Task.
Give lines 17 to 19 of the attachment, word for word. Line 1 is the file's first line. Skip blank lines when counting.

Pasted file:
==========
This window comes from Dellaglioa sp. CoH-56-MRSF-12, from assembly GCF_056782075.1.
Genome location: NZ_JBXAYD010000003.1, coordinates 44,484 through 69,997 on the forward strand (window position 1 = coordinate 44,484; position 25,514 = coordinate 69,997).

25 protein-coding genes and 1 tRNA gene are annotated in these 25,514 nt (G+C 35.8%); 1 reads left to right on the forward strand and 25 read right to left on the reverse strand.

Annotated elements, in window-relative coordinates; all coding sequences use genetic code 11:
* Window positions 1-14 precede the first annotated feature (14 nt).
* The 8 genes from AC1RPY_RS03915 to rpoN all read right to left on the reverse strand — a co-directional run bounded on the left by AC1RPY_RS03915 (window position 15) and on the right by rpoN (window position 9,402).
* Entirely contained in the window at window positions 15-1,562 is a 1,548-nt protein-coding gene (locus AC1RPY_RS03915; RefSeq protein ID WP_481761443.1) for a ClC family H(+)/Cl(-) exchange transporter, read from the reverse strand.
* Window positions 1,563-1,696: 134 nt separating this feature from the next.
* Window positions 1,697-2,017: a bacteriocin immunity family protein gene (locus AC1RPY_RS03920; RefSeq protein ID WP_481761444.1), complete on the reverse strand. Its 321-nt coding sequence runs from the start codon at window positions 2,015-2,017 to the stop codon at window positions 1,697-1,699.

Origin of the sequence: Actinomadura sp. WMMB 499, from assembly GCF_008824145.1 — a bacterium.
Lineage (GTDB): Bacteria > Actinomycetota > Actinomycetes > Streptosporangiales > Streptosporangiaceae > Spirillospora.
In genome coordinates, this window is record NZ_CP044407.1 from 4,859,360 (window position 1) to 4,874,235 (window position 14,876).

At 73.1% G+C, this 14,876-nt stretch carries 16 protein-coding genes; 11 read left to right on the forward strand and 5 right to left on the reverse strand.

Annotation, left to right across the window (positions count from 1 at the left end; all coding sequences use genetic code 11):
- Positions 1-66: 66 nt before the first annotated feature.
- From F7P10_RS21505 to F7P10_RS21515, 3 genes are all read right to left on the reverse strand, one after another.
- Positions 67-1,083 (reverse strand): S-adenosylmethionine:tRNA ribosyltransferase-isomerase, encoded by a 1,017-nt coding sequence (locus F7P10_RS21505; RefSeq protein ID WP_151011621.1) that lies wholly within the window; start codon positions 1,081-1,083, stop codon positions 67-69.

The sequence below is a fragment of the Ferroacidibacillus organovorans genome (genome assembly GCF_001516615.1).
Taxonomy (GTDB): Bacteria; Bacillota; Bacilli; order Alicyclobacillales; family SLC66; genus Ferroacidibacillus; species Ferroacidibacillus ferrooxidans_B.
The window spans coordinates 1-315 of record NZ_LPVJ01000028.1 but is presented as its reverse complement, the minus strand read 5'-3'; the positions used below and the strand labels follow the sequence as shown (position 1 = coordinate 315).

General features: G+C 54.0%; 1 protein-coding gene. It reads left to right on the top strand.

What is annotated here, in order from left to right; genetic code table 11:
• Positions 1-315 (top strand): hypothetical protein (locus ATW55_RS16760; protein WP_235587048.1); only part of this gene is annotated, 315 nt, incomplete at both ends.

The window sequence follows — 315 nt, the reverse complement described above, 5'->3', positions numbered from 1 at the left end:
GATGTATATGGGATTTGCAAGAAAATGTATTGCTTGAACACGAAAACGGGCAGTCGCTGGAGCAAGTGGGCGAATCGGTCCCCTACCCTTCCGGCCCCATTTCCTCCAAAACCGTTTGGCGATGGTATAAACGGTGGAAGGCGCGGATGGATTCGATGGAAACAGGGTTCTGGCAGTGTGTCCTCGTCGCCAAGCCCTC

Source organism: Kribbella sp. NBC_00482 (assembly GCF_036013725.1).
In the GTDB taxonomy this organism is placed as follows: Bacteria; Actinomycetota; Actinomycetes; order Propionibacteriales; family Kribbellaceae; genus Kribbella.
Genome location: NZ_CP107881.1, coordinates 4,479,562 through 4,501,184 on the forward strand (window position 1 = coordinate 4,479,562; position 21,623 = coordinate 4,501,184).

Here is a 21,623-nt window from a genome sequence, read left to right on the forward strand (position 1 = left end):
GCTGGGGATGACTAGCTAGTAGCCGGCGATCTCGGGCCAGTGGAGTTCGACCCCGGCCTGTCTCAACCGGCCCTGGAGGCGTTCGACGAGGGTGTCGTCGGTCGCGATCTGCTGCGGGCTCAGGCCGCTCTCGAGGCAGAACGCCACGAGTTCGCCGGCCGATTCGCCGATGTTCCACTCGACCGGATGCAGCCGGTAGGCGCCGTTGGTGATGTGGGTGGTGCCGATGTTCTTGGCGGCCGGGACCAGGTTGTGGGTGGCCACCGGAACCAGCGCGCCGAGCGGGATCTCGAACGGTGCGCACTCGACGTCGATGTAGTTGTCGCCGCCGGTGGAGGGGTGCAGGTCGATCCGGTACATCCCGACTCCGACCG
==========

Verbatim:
- Positions 67-1,083 (reverse strand): S-adenosylmethionine:tRNA ribosyltransferase-isomerase, encoded by a 1,017-nt coding sequence (locus F7P10_RS21505; RefSeq protein ID WP_151011621.1) that lies wholly within the window; start codon positions 1,081-1,083, stop codon positions 67-69.

The sequence below is a fragment of the Ferroacidibacillus organovorans genome (genome assembly GCF_001516615.1).
Taxonomy (GTDB): Bacteria; Bacillota; Bacilli; order Alicyclobacillales; family SLC66; genus Ferroacidibacillus; species Ferroacidibacillus ferrooxidans_B.